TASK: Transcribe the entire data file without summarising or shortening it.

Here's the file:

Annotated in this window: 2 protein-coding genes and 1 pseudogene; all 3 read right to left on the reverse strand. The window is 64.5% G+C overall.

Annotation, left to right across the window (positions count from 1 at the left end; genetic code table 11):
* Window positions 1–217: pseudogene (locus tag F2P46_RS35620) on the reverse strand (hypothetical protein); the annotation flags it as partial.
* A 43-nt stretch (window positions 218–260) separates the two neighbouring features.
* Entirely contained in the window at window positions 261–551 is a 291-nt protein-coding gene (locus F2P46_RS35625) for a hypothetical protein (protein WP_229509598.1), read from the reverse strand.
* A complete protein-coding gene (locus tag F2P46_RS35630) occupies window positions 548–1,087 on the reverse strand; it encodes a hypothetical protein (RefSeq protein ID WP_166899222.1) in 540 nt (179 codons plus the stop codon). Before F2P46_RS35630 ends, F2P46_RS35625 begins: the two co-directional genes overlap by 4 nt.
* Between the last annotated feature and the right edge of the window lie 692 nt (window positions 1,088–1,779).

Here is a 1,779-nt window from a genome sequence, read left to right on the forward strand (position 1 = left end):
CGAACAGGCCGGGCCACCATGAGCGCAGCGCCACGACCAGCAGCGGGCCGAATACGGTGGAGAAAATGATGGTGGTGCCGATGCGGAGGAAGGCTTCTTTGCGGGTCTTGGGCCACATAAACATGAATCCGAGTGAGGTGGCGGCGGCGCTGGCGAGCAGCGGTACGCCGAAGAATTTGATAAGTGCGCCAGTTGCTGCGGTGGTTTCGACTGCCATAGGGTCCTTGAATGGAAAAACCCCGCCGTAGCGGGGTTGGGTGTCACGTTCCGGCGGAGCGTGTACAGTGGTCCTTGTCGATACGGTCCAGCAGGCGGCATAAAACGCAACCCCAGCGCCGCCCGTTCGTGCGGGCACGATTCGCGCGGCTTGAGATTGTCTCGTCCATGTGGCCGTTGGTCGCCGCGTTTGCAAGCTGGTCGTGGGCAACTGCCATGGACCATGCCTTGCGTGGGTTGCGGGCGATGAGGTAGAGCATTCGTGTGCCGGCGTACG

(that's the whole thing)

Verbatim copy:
Annotated in this window: 2 protein-coding genes and 1 pseudogene; all 3 read right to left on the reverse strand. The window is 64.5% G+C overall.

Annotation, left to right across the window (positions count from 1 at the left end; genetic code table 11):
* Window positions 1–217: pseudogene (locus tag F2P46_RS35620) on the reverse strand (hypothetical protein); the annotation flags it as partial.
* A 43-nt stretch (window positions 218–260) separates the two neighbouring features.
* Entirely contained in the window at window positions 261–551 is a 291-nt protein-coding gene (locus F2P46_RS35625) for a hypothetical protein (protein WP_229509598.1), read from the reverse strand.
* A complete protein-coding gene (locus tag F2P46_RS35630) occupies window positions 548–1,087 on the reverse strand; it encodes a hypothetical protein (RefSeq protein ID WP_166899222.1) in 540 nt (179 codons plus the stop codon). Before F2P46_RS35630 ends, F2P46_RS35625 begins: the two co-directional genes overlap by 4 nt.
* Between the last annotated feature and the right edge of the window lie 692 nt (window positions 1,088–1,779).

Here is a 1,779-nt window from a genome sequence, read left to right on the forward strand (position 1 = left end):
CGAACAGGCCGGGCCACCATGAGCGCAGCGCCACGACCAGCAGCGGGCCGAATACGGTGGAGAAAATGATGGTGGTGCCGATGCGGAGGAAGGCTTCTTTGCGGGTCTTGGGCCACATAAACATGAATCCGAGTGAGGTGGCGGCGGCGCTGGCGAGCAGCGGTACGCCGAAGAATTTGATAAGTGCGCCAGTTGCTGCGGTGGTTTCGACTGCCATAGGGTCCTTGAATGGAAAAACCCCGCCGTAGCGGGGTTGGGTGTCACGTTCCGGCGGAGCGTGTACAGTGGTCCTTGTCGATACGGTCCAGCAGGCGGCATAAAACGCAACCCCAGCGCCGCCCGTTCGTGCGGGCACGATTCGCGCGGCTTGAGATTGTCTCGTCCATGTGGCCGTTGGTCGCCGCGTTTGCAAGCTGGTCGTGGGCAACTGCCATGGACCATGCCTTGCGTGGGTTGCGGGCGATGAGGTAGAGCATTCGTGTGCCGGCGTACG